Journey to Hugo

Jun 30, 2021

This is a very opinionated blog post describing, why I chose Hugo for my blog. I have no intent on hurting or producing wrong facts about whatsoever, also not trying to praise one over the other.

Started with Jekyll

Initially, I just wanted a blog to share my knowledge! I was in the middle of my career and didn’t have enough time to actively write posts. So, I had done some research and stumbled upon GitHub pages for hosting and Jekyll as static site generator.

I have even written two parts of how to set up and create a Jekyll based static site. I did have a rough time, trying to start everything from scratch, a lot of googling, a handful of gotchas!, filled with fun and frustration.

Jekyll, was a nice option to begin with, and it required ruby to be installed in my machine, which created problems when switching to a new OS or machine had me sit and re-setup the whole Blog Setup.

Not only that, I wanted to try out ReactJS, so I was exploring other options and fell on Gatsby.

Sneaky Gatsby

At first, interestingly, I was much involved in porting things to ReactJS using Gatsby.

Gatsby’s plugin system, made the work easier. I had my blog and site in Gatsby for over a year, without any trouble.

Instead of actively writing blogs, I did spend very little time for it and thus every time, I try to work on a blog post, Gatsby had a new release and sometimes the NodeJS dependencies too. Upgrading and Updating seemed to be easier at first, after a long gap (probably months), it became a nightmare for me to look after the maintenance.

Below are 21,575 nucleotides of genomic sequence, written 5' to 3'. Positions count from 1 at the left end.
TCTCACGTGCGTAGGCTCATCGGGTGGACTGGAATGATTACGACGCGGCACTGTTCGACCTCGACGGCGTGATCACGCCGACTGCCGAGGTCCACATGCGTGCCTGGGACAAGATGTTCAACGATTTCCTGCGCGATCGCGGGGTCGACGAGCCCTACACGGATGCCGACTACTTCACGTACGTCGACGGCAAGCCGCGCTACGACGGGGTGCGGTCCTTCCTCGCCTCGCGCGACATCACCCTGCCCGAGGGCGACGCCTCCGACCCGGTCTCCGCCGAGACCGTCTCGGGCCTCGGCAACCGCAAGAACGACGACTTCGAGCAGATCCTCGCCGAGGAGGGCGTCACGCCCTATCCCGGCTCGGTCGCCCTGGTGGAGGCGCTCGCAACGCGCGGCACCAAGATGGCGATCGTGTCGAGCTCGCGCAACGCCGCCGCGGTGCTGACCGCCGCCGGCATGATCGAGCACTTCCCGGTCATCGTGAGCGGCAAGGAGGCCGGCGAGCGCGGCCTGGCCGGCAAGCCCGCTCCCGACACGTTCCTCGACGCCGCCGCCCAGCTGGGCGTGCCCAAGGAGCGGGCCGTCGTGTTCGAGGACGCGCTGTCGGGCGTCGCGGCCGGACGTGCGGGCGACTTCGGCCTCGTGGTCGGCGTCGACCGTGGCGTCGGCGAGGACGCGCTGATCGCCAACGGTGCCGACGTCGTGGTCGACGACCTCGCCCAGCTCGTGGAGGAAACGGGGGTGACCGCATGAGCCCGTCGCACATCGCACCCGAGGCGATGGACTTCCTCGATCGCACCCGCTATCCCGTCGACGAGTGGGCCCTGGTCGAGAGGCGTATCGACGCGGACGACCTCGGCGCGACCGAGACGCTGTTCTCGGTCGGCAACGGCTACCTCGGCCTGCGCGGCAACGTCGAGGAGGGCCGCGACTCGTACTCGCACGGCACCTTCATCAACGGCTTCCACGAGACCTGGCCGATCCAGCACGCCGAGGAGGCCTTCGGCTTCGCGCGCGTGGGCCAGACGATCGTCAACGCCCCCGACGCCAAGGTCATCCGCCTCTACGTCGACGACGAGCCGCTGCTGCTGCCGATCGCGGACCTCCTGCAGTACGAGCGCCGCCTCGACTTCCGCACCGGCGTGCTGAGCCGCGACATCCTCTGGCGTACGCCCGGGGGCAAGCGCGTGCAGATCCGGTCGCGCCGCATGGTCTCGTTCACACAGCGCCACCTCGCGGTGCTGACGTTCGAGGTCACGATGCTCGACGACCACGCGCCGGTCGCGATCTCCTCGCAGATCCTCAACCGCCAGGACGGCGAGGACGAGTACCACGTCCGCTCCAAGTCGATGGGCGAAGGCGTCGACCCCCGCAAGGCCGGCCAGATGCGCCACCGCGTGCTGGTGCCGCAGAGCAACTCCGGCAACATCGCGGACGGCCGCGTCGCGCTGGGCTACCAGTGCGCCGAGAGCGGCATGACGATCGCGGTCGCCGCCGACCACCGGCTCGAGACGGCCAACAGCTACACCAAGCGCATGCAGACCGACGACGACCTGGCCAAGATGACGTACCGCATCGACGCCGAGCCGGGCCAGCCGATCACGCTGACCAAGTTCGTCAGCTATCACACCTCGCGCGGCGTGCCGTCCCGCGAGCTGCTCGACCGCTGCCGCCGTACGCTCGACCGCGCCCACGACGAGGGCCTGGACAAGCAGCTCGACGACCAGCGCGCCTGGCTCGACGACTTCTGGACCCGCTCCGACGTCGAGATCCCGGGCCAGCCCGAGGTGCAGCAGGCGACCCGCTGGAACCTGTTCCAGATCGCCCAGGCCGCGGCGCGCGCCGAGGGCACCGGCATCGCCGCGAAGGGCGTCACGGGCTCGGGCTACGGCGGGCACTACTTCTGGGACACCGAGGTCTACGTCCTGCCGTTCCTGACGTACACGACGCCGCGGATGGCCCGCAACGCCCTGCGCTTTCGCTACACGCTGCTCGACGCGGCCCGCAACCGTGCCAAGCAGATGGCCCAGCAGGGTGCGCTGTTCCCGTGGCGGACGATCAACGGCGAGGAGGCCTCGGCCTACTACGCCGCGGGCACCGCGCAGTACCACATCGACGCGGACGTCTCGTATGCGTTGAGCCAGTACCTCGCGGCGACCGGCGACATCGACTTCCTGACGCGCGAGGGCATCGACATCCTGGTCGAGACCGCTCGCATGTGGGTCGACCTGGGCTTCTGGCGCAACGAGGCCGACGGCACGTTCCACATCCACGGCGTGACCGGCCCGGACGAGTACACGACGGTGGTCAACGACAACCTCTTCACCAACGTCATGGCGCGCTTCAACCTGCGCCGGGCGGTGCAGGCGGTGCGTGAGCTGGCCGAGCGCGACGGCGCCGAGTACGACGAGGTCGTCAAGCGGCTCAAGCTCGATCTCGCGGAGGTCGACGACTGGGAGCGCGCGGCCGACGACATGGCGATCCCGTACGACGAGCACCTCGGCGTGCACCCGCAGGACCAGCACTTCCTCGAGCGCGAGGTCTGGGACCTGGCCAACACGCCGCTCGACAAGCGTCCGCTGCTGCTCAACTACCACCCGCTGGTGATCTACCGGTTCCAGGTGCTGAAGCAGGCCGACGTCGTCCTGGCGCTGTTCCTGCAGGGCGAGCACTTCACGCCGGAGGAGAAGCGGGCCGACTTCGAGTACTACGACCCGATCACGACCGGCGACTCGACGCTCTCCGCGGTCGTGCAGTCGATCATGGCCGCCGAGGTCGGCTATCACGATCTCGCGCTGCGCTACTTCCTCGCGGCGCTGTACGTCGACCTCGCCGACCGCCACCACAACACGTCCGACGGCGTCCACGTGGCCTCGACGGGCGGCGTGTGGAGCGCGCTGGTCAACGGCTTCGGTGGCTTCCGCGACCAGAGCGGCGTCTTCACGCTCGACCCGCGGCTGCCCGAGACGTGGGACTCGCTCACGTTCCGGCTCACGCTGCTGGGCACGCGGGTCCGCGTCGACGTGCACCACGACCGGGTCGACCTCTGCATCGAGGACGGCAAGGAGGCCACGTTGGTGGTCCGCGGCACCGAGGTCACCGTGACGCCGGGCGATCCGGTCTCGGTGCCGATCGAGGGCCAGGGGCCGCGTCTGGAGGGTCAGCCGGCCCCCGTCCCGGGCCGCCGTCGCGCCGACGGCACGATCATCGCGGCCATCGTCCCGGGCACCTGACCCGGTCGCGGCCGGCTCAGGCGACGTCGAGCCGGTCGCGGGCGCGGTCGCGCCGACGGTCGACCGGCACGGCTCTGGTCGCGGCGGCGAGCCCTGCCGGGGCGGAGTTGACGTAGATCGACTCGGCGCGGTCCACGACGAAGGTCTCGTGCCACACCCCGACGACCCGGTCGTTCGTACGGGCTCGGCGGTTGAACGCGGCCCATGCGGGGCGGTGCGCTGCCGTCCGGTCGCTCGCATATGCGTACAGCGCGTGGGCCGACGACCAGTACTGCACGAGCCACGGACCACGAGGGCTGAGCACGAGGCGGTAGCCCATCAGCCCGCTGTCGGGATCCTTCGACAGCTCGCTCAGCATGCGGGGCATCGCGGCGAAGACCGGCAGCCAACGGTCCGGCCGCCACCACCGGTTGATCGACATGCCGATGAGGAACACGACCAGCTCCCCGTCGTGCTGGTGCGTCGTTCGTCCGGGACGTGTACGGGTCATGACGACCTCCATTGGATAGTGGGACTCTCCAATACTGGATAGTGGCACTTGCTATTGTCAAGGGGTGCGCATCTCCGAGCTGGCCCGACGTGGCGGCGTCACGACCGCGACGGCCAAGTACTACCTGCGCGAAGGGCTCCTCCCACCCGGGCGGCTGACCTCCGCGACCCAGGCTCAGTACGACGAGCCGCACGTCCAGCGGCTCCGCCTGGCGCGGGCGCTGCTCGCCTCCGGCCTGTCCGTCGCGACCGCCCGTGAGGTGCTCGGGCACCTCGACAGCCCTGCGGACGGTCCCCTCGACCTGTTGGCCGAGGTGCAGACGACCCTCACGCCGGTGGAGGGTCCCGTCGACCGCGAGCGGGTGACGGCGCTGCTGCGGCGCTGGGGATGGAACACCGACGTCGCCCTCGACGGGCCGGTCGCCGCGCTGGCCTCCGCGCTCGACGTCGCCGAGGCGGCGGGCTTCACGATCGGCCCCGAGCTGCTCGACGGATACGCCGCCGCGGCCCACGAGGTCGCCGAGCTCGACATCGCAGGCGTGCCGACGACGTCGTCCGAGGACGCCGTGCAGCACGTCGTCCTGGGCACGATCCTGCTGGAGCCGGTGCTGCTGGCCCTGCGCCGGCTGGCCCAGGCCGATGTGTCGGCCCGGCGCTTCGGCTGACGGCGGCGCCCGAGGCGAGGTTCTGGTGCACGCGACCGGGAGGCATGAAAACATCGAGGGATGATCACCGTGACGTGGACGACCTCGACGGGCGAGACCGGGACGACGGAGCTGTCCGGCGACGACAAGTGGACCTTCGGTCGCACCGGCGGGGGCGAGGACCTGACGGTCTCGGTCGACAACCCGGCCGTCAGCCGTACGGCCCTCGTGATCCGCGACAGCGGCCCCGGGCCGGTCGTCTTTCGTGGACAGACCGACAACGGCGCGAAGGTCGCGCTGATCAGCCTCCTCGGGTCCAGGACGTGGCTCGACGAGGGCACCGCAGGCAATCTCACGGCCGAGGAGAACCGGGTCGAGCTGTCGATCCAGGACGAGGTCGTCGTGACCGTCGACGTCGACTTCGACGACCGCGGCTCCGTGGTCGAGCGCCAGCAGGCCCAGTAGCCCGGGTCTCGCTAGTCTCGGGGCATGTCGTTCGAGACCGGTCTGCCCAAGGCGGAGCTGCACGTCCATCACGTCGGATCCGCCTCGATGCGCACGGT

So, I had left the maintenance of the blog and started looking out for alternatives.


At first, Hugo looked daunting as it was using Golang, which I had no idea about. My opinions about it stand corrected as Hugo main programming language is Golang, still the users can use Hugo CLI alone to manage the blog without having to depend on too much of Golang.

Initially, everything was confusing and documentation seemed to be a chaotic, which I commonly refer to as DEVELOPER'S CURSE. Once again I had to do a lot of googling, which helped me understand what is what in HUGO.

Once, I got a hold of it, I was able to easily relate to certain things. HUGO has options to include preprocessors and other NodeJS related stuffs. For me, I decided to keep things dead simple and choose Bootstrap 5 over Tailwind CSS.

K.I.S.S Principle

After a lot of time, I realized, my time should be spent on writing meaningful blog posts and not in presentation.

So, If you’re like me, try to remember K.I.S.S Principle, because anything that takes too much of your energy, is not worth it.

I did port the site from Gatsby to Hugo in approximately 4 to 5 days. My decision to stick with plain old Bootstrap helped me quickly get the site up and running. Also, I had to learn a bit of Golang for managing HUGO.

Alas, Hugo has a binary release, so I don’t have to depend on any other dependencies.

   jekyll (3) , gatsby (1) , hugo (1) , static-site-generator (3)